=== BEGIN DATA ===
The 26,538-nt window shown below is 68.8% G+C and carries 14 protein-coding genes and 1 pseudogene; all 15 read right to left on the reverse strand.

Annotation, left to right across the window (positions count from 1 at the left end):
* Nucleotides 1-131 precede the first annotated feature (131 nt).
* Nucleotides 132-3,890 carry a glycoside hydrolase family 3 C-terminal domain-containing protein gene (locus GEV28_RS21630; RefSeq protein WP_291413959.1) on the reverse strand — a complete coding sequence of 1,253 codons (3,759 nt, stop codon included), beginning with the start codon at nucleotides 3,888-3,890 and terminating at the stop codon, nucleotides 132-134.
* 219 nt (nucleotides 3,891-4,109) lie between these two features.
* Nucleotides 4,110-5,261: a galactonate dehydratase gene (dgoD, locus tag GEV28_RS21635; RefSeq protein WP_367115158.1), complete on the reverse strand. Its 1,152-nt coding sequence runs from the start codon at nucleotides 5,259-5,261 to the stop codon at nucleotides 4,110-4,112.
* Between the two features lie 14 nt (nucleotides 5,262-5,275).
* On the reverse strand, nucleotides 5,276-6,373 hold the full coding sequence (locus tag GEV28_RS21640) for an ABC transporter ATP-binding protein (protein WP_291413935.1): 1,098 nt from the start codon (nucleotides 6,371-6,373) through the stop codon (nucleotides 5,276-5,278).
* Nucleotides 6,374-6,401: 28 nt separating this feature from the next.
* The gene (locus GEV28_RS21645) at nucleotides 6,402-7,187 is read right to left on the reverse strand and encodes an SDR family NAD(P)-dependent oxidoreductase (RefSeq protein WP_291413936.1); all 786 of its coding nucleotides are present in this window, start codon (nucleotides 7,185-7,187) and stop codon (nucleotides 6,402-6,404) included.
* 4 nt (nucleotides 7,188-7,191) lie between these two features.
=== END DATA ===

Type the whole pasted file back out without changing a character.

The 26,538-nt window shown below is 68.8% G+C and carries 14 protein-coding genes and 1 pseudogene; all 15 read right to left on the reverse strand.

Annotation, left to right across the window (positions count from 1 at the left end):
* Nucleotides 1-131 precede the first annotated feature (131 nt).
* Nucleotides 132-3,890 carry a glycoside hydrolase family 3 C-terminal domain-containing protein gene (locus GEV28_RS21630; RefSeq protein WP_291413959.1) on the reverse strand — a complete coding sequence of 1,253 codons (3,759 nt, stop codon included), beginning with the start codon at nucleotides 3,888-3,890 and terminating at the stop codon, nucleotides 132-134.
* 219 nt (nucleotides 3,891-4,109) lie between these two features.
* Nucleotides 4,110-5,261: a galactonate dehydratase gene (dgoD, locus tag GEV28_RS21635; RefSeq protein WP_367115158.1), complete on the reverse strand. Its 1,152-nt coding sequence runs from the start codon at nucleotides 5,259-5,261 to the stop codon at nucleotides 4,110-4,112.
* Between the two features lie 14 nt (nucleotides 5,262-5,275).
* On the reverse strand, nucleotides 5,276-6,373 hold the full coding sequence (locus tag GEV28_RS21640) for an ABC transporter ATP-binding protein (protein WP_291413935.1): 1,098 nt from the start codon (nucleotides 6,371-6,373) through the stop codon (nucleotides 5,276-5,278).
* Nucleotides 6,374-6,401: 28 nt separating this feature from the next.
* The gene (locus GEV28_RS21645) at nucleotides 6,402-7,187 is read right to left on the reverse strand and encodes an SDR family NAD(P)-dependent oxidoreductase (RefSeq protein WP_291413936.1); all 786 of its coding nucleotides are present in this window, start codon (nucleotides 7,185-7,187) and stop codon (nucleotides 6,402-6,404) included.
* 4 nt (nucleotides 7,188-7,191) lie between these two features.